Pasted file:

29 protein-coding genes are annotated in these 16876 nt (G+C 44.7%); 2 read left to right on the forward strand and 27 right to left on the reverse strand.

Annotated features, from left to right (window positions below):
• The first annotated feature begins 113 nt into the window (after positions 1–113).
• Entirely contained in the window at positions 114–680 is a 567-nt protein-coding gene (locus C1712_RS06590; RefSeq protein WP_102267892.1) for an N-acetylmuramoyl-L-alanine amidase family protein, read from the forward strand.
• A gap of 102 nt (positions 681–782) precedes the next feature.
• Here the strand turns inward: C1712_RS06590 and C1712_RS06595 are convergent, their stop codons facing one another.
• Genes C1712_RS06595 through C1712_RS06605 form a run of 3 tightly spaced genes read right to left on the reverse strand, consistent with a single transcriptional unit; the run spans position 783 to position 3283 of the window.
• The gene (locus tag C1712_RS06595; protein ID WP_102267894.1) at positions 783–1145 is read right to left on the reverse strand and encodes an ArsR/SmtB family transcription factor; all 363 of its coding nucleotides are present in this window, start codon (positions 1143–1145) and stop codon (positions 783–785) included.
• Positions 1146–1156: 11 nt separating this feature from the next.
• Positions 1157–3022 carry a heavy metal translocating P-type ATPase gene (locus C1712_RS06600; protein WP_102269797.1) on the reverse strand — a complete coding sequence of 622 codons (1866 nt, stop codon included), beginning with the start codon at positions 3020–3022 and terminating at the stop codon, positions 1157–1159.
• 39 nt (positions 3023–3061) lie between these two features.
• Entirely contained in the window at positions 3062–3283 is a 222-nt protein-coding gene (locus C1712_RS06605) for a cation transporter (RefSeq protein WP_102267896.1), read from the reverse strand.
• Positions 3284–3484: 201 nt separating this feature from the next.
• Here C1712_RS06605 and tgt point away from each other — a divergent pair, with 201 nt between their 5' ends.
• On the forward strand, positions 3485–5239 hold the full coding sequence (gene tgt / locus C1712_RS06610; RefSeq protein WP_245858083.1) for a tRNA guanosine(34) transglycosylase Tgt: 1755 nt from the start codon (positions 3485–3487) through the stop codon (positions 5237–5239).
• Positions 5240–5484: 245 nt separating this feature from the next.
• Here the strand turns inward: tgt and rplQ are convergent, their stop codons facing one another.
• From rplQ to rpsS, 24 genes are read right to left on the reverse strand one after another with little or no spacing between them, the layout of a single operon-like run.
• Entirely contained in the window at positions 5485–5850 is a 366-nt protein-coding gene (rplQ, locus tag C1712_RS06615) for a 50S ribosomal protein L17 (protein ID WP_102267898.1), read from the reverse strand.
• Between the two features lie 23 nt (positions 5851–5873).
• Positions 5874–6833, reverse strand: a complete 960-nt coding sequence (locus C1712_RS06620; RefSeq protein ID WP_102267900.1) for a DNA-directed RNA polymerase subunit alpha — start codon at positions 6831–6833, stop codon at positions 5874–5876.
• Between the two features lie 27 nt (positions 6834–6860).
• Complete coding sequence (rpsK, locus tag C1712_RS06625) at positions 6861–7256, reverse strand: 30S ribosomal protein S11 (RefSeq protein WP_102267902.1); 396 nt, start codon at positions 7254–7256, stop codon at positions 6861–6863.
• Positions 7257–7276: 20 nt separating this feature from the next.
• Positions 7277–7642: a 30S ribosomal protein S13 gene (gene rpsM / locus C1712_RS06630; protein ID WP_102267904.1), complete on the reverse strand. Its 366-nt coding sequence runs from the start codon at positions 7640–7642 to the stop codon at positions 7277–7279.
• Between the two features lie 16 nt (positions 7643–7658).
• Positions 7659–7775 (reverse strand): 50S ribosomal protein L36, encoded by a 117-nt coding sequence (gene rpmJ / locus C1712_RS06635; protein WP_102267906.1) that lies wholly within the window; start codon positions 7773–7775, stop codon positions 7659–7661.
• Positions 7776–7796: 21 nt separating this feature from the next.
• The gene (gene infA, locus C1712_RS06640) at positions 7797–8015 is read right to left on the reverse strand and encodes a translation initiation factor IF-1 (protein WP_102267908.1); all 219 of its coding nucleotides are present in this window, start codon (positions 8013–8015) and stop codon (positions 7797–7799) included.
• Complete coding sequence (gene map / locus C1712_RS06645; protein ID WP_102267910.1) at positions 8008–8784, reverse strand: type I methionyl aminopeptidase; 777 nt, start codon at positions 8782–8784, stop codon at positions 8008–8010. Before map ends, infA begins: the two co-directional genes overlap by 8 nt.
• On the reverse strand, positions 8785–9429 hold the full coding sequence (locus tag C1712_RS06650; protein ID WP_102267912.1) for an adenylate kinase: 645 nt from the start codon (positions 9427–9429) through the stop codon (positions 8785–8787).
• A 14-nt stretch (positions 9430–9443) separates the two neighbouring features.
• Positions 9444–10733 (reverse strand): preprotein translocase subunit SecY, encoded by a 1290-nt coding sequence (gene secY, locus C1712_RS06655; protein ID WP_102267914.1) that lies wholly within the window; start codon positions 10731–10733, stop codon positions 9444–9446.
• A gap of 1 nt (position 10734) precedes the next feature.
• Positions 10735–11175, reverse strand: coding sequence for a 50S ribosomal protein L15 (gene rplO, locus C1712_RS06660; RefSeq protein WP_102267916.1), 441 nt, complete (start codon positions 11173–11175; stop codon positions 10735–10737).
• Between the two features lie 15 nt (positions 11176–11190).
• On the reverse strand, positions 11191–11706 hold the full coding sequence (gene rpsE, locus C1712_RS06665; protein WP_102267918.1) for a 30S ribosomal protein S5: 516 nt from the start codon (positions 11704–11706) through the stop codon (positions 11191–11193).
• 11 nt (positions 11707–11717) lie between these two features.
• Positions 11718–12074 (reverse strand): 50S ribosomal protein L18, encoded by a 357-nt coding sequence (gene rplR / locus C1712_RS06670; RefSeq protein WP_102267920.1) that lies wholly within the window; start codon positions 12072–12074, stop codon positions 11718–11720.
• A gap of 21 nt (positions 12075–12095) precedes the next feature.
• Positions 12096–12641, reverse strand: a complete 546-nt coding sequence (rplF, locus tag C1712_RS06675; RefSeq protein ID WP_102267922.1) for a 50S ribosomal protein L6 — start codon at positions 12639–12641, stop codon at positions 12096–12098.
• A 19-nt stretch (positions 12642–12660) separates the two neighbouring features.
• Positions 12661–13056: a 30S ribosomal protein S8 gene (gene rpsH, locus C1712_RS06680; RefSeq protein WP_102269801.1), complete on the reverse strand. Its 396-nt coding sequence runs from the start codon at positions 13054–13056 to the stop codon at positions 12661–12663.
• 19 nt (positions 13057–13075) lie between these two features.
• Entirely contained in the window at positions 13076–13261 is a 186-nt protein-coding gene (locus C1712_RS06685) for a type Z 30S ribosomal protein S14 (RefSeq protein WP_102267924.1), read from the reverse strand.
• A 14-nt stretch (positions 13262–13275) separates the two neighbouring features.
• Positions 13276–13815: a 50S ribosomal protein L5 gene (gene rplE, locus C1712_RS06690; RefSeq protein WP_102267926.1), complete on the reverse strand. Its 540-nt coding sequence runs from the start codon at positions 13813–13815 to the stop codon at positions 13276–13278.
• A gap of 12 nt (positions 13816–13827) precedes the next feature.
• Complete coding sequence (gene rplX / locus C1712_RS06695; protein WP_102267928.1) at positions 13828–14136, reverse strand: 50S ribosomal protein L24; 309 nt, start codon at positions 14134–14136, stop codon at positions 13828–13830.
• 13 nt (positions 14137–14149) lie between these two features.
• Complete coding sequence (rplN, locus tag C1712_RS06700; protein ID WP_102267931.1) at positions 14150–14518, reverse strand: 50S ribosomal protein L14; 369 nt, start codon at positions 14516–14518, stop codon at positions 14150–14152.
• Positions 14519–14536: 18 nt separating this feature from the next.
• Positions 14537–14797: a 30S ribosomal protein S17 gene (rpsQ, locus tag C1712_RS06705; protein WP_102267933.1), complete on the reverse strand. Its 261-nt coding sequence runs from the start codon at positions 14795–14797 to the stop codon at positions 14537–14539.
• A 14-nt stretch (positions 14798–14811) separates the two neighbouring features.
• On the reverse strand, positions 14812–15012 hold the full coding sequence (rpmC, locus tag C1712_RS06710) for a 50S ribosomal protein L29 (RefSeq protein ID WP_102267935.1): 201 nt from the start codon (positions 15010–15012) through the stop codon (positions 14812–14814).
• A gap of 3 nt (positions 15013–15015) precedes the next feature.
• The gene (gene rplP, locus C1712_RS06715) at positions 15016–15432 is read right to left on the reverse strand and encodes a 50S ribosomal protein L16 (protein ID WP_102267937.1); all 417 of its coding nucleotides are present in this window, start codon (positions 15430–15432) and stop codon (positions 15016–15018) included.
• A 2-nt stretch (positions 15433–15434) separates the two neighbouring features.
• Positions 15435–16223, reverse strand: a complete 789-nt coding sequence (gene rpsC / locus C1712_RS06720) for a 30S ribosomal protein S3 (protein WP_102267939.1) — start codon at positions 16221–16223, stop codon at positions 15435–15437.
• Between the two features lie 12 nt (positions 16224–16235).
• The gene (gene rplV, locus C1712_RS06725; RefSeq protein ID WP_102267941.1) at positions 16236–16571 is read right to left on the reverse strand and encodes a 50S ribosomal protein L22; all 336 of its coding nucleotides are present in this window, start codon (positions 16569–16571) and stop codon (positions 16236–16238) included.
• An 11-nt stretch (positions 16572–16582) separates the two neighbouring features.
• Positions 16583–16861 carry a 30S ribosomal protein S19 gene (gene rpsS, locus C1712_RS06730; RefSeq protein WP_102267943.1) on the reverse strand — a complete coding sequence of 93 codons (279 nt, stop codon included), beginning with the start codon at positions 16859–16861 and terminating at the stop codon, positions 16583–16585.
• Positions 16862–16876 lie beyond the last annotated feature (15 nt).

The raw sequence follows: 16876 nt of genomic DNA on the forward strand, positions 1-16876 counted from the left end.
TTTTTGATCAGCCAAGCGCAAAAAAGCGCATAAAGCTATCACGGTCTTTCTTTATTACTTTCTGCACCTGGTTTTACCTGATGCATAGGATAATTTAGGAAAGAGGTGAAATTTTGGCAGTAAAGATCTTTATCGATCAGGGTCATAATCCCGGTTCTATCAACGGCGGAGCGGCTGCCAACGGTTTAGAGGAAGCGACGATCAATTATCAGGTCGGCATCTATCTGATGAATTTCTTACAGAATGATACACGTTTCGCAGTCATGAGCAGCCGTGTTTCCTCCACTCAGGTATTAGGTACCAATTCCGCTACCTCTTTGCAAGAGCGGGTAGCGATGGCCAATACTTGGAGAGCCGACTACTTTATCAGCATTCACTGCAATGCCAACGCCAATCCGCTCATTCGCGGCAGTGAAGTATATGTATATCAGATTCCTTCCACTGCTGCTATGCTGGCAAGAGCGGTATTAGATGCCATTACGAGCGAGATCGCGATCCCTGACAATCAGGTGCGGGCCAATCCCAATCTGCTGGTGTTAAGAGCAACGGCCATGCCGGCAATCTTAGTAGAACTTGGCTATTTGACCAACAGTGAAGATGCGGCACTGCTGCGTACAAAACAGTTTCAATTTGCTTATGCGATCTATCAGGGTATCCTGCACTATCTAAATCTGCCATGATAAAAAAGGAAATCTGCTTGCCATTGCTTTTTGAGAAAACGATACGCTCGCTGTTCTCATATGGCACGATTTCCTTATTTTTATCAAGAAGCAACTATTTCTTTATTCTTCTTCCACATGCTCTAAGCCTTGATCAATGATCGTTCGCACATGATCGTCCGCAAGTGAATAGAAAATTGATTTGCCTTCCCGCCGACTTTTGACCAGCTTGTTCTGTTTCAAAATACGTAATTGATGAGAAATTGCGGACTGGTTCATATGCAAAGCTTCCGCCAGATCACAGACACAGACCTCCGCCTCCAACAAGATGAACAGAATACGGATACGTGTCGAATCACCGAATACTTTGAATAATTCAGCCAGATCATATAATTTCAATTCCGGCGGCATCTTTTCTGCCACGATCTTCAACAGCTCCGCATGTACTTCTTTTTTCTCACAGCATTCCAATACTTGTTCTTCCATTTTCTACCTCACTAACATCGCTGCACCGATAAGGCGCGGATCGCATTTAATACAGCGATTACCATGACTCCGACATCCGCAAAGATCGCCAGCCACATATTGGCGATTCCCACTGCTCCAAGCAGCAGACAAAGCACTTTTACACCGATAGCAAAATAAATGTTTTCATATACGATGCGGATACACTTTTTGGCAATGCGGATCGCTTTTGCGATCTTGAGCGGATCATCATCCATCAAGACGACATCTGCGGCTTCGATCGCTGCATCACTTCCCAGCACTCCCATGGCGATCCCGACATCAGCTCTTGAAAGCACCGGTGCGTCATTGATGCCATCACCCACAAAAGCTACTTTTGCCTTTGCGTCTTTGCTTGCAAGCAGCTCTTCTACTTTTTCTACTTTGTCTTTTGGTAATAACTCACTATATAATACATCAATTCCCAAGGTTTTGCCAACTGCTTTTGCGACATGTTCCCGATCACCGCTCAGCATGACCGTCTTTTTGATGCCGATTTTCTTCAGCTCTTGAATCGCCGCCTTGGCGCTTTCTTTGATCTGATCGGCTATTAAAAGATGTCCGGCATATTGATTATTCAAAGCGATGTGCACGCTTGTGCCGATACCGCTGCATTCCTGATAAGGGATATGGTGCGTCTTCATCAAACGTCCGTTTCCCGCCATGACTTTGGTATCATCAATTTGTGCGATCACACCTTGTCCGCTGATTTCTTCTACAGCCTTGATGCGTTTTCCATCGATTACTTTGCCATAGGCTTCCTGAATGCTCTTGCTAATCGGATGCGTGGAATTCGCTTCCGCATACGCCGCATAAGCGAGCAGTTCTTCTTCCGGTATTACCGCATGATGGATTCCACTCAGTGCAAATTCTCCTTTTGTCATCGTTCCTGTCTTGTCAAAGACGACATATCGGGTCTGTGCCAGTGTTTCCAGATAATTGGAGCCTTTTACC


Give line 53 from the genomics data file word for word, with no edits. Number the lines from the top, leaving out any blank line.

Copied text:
• Positions 14537–14797: a 30S ribosomal protein S17 gene (rpsQ, locus tag C1712_RS06705; protein WP_102267933.1), complete on the reverse strand. Its 261-nt coding sequence runs from the start codon at positions 14795–14797 to the stop codon at positions 14537–14539.